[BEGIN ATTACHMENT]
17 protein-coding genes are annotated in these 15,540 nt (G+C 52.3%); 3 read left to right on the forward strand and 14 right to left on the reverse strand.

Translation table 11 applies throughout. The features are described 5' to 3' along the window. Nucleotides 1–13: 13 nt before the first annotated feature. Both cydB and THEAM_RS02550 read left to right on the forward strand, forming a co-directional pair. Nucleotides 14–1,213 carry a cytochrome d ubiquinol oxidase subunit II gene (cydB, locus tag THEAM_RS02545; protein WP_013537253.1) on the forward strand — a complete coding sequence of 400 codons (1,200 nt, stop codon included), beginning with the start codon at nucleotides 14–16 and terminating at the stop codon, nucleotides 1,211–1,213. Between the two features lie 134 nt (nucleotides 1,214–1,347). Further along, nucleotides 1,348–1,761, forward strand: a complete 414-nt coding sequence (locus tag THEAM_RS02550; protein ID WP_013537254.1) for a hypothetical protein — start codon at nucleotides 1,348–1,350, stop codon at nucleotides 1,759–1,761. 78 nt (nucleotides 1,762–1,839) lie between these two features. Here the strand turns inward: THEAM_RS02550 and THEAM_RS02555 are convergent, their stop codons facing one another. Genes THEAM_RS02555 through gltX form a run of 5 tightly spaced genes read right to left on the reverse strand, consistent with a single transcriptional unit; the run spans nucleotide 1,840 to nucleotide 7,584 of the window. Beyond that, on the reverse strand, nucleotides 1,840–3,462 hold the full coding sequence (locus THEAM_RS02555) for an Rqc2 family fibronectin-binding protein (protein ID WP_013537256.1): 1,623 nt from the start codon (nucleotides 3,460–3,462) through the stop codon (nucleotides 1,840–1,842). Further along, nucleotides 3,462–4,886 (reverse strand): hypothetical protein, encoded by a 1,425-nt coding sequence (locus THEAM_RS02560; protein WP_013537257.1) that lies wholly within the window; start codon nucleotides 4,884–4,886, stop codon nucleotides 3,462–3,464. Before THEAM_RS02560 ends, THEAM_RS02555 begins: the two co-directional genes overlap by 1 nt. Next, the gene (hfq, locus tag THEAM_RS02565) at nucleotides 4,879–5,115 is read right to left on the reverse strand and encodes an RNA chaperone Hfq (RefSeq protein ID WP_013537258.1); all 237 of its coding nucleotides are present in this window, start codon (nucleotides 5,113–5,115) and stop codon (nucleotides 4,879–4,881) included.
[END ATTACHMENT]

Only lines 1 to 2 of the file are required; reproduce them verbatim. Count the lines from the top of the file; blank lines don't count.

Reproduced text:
17 protein-coding genes are annotated in these 15,540 nt (G+C 52.3%); 3 read left to right on the forward strand and 14 right to left on the reverse strand.

Translation table 11 applies throughout. The features are described 5' to 3' along the window. Nucleotides 1–13: 13 nt before the first annotated feature. Both cydB and THEAM_RS02550 read left to right on the forward strand, forming a co-directional pair. Nucleotides 14–1,213 carry a cytochrome d ubiquinol oxidase subunit II gene (cydB, locus tag THEAM_RS02545; protein WP_013537253.1) on the forward strand — a complete coding sequence of 400 codons (1,200 nt, stop codon included), beginning with the start codon at nucleotides 14–16 and terminating at the stop codon, nucleotides 1,211–1,213. Between the two features lie 134 nt (nucleotides 1,214–1,347). Further along, nucleotides 1,348–1,761, forward strand: a complete 414-nt coding sequence (locus tag THEAM_RS02550; protein ID WP_013537254.1) for a hypothetical protein — start codon at nucleotides 1,348–1,350, stop codon at nucleotides 1,759–1,761. 78 nt (nucleotides 1,762–1,839) lie between these two features. Here the strand turns inward: THEAM_RS02550 and THEAM_RS02555 are convergent, their stop codons facing one another. Genes THEAM_RS02555 through gltX form a run of 5 tightly spaced genes read right to left on the reverse strand, consistent with a single transcriptional unit; the run spans nucleotide 1,840 to nucleotide 7,584 of the window. Beyond that, on the reverse strand, nucleotides 1,840–3,462 hold the full coding sequence (locus THEAM_RS02555) for an Rqc2 family fibronectin-binding protein (protein ID WP_013537256.1): 1,623 nt from the start codon (nucleotides 3,460–3,462) through the stop codon (nucleotides 1,840–1,842). Further along, nucleotides 3,462–4,886 (reverse strand): hypothetical protein, encoded by a 1,425-nt coding sequence (locus THEAM_RS02560; protein WP_013537257.1) that lies wholly within the window; start codon nucleotides 4,884–4,886, stop codon nucleotides 3,462–3,464. Before THEAM_RS02560 ends, THEAM_RS02555 begins: the two co-directional genes overlap by 1 nt. Next, the gene (hfq, locus tag THEAM_RS02565) at nucleotides 4,879–5,115 is read right to left on the reverse strand and encodes an RNA chaperone Hfq (RefSeq protein ID WP_013537258.1); all 237 of its coding nucleotides are present in this window, start codon (nucleotides 5,113–5,115) and stop codon (nucleotides 4,879–4,881) included.